Yet, as always, you utterly failed to grasp the problem. Your god isnt merciful, nor kind, or even reasonable. All he cares about is that you squeal his name and not anybody elses. As I described, in the scenario above, Adolf hitler is in heaven, while Mother Theresa is in hell. Does that seem reasonable, or fair, or just to you?

      You can violate and eat children, and repent at the end, and be in heaven, while if you live a charitable, perfect, kind, generous life devoted to otheras, but are a Sikh, you burn in agony forever.

      And thats merciful and kind and good to you?

      May 4, 2011 at 11:39 am |
  18. SEAL

    All of these aggressive, hateful comments...Do you all remember where you were when OBL died? Remember the people in the streets chanting USA! USA! and the sense of patriotism that seemed to swell within Americans? The REASON for that feeling is everything you see before you. The ability to have differences of opinions, beliefs, morals and religions is what makes America America. It's what makes being patriotic, and loving your country all about. You don't have to like, love, or agree with everyone. That's not only impossible (IN AMERICA), but expected. But we can love the freedom to have those differences. To be intolerable to the point of obscenity and hate simply detracts from what being an American is all about. There's a way to disagree the right way, and the wrong way. The facts state that this is a historic event in American history. Remember that before you decide whether to lower it with malice towards your fellow Americans.

    May 4, 2011 at 10:53 am |
    • Karen

      "But we can love the freedom to have those differences. To be intolerable to the point of obscenity and hate simply detracts from what being an American is all about."

      This isn't true since gays and lesbians are still hated because of their differences and are not tolerated. If they were they would have equal rights under the law. It's time to take the rose colored glasses off.

      May 4, 2011 at 10:57 am |
  19. cregis

    Well, whoever wrote the headline got me to click on this article, and I wouldn't have if I had known it was just religious.

    May 4, 2011 at 10:53 am |
  20. Roland Garcia

    To the guy who writes the headline- take a journalism class. To the pastor- just another example of why we need to tax the church. That will help close the budget gap.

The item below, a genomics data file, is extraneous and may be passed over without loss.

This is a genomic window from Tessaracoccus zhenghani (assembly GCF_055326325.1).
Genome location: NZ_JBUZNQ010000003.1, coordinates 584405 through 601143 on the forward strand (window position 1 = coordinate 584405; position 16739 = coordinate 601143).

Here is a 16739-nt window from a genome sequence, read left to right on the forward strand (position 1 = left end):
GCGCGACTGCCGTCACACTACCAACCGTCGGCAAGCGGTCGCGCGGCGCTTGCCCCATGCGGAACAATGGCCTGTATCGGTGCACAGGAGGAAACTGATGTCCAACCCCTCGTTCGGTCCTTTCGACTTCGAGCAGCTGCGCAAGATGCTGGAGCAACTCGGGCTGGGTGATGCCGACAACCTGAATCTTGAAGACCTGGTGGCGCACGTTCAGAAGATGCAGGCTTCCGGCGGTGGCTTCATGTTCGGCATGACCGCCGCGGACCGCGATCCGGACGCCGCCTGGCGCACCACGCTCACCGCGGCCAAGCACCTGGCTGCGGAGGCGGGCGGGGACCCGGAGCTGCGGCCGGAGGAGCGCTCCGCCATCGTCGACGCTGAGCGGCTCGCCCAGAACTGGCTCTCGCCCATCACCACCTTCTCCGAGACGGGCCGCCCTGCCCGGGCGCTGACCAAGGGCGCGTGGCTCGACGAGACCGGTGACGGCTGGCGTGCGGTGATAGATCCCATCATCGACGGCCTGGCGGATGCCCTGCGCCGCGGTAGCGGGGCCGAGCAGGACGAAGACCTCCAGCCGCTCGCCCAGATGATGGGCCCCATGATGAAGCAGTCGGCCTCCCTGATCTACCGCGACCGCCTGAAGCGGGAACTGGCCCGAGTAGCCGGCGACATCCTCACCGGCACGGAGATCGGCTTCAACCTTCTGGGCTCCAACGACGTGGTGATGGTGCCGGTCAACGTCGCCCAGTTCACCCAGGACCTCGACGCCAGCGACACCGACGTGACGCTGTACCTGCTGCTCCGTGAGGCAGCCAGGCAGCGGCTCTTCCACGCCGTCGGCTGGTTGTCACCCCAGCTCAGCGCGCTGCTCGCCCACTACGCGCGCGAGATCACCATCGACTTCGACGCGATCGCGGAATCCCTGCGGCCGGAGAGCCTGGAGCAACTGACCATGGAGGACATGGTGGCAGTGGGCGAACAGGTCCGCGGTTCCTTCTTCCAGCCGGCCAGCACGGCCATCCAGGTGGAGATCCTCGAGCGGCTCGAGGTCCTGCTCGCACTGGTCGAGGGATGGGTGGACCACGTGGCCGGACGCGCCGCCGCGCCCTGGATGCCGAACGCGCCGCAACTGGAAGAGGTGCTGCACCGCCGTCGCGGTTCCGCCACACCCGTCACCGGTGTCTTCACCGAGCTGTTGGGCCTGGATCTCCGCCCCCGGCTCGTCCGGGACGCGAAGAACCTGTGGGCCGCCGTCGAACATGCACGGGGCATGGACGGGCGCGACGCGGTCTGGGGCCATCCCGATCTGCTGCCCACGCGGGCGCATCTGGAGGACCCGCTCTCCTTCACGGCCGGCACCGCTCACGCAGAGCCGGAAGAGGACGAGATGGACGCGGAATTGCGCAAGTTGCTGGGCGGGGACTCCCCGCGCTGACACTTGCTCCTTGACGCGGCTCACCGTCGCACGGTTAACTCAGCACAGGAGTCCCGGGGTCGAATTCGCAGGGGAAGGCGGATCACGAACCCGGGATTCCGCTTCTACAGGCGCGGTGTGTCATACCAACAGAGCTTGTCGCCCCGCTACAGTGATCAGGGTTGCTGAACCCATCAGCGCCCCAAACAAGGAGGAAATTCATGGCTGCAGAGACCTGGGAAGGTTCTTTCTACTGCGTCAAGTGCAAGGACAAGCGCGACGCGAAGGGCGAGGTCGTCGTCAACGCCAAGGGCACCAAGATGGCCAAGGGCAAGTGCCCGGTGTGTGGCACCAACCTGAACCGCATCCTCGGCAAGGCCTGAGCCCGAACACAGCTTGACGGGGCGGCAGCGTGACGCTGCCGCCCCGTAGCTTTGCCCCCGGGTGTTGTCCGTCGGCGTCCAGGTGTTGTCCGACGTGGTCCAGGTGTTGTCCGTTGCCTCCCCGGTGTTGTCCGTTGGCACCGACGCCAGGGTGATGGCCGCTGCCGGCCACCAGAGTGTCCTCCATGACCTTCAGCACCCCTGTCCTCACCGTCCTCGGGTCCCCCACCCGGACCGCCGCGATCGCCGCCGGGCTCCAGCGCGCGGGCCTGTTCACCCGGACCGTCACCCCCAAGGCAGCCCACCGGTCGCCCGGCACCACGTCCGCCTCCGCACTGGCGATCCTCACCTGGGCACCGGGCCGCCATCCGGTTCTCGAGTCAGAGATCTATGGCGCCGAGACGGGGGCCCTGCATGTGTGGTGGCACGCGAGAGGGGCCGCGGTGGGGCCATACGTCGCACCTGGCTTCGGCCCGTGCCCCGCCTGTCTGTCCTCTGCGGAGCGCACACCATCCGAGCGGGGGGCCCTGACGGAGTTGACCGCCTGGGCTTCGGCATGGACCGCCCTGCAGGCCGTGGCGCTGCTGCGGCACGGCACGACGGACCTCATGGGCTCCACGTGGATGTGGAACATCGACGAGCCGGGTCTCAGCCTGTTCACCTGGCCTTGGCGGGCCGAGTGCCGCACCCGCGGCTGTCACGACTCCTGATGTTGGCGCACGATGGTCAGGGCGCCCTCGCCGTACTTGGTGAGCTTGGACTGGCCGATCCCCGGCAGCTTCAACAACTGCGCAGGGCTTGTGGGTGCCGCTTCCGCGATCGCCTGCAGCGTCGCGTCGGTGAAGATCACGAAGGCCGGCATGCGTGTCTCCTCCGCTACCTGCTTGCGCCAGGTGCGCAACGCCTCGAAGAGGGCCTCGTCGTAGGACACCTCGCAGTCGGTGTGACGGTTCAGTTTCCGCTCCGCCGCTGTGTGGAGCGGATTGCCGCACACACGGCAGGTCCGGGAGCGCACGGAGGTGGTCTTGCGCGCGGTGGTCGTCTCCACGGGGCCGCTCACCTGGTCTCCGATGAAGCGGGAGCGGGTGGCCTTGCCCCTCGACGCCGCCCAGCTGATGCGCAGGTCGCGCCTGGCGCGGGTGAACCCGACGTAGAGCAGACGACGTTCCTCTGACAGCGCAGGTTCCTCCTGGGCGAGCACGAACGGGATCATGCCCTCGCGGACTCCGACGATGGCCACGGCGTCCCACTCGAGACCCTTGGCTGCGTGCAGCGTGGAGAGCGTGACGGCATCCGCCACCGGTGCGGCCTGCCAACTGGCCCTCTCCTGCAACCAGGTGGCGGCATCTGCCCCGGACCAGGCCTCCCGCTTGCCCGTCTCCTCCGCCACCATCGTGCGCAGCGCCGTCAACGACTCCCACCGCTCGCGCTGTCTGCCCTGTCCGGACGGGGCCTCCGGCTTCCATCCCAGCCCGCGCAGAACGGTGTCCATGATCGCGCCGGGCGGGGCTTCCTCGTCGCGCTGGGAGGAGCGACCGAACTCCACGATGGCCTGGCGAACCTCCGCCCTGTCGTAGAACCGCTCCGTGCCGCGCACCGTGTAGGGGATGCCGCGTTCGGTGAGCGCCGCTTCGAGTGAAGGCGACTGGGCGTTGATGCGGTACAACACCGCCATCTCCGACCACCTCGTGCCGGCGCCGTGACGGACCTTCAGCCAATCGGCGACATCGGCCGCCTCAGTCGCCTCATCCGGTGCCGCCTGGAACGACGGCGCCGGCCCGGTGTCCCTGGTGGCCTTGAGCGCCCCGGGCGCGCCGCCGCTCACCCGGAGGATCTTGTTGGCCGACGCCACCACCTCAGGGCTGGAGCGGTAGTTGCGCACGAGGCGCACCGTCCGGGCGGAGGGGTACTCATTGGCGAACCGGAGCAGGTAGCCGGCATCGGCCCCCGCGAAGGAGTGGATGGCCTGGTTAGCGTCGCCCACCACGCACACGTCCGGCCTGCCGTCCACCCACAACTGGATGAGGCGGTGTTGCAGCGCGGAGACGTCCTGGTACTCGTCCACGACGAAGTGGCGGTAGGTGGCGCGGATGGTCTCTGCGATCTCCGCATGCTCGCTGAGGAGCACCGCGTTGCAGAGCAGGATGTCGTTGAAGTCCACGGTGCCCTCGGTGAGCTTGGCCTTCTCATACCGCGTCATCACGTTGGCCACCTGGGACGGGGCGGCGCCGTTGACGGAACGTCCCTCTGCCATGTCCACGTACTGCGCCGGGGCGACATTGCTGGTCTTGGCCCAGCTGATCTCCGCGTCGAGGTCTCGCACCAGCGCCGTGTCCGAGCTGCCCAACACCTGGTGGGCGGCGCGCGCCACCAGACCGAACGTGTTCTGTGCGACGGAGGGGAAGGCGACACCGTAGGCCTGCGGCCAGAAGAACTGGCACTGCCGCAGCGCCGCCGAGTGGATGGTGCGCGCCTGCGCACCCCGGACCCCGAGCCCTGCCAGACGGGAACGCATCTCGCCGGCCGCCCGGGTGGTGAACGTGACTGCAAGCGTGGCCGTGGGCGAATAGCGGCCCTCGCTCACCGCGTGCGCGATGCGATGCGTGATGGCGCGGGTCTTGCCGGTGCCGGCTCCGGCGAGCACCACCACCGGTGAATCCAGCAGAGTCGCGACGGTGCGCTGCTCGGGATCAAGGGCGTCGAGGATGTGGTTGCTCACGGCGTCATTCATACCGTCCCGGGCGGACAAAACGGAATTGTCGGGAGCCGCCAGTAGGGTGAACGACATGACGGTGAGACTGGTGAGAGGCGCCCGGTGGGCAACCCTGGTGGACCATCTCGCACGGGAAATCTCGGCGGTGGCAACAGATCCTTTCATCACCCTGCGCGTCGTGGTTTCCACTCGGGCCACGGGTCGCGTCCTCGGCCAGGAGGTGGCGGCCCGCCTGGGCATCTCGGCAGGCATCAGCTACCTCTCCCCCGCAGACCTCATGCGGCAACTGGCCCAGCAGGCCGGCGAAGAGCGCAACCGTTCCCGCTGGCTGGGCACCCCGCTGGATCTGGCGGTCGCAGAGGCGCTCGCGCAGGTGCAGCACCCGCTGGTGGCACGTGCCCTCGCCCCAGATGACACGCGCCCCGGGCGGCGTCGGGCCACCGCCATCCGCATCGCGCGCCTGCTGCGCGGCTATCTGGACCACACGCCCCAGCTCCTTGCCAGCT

May 4, 2011 at 10:51 am |
    • Grr82cu2

      What an utter ~~ MORON ~~ this "pastor" is!!!

      An IT consultant working in the city were bin Laden was hiding TWEETED at the time of the raid (time stamped) about the unusual sound of helicopters flying by overhead.

      A few moments later he TWEETED about "explosions" and worried "something bad" was happening.

      bin Laden's wives taken into Pakistani custody are NOT DENYING he is dead – they are complaining he was killed although unarmed.

      Now this IDIOT – this – MORON – this so-called "pastor" presumes with nothing but his own ignorance as a reference to proclaim that bin Laden died years ago??

      Pity those in any congregation he ever leads!!!

      May 4, 2011 at 11:13 am |
    • Ahhhhhh

      @Grr82cu2

      You're the moron. You didn't read the article yet commented on it anyway.

      May 4, 2011 at 11:28 am |
    • Gaunt

      Grr8, you are officially too stupid to live. Thats not even remotely what the article is saying. You didnt even bother skimming it, didnt even bother TRYING to see what the author was saying, before spouting off with irrelevant crap. You have suceeded in making an absolute fool of yourself, congratulations.

      May 4, 2011 at 11:33 am |
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The CNN Belief Blog covers the faith angles of the day's biggest stories, from breaking news to politics to entertainment, fostering a global conversation about the role of religion and belief in readers' lives. It's edited by CNN's Daniel Burke with contributions from Eric Marrapodi and CNN's worldwide news gathering team.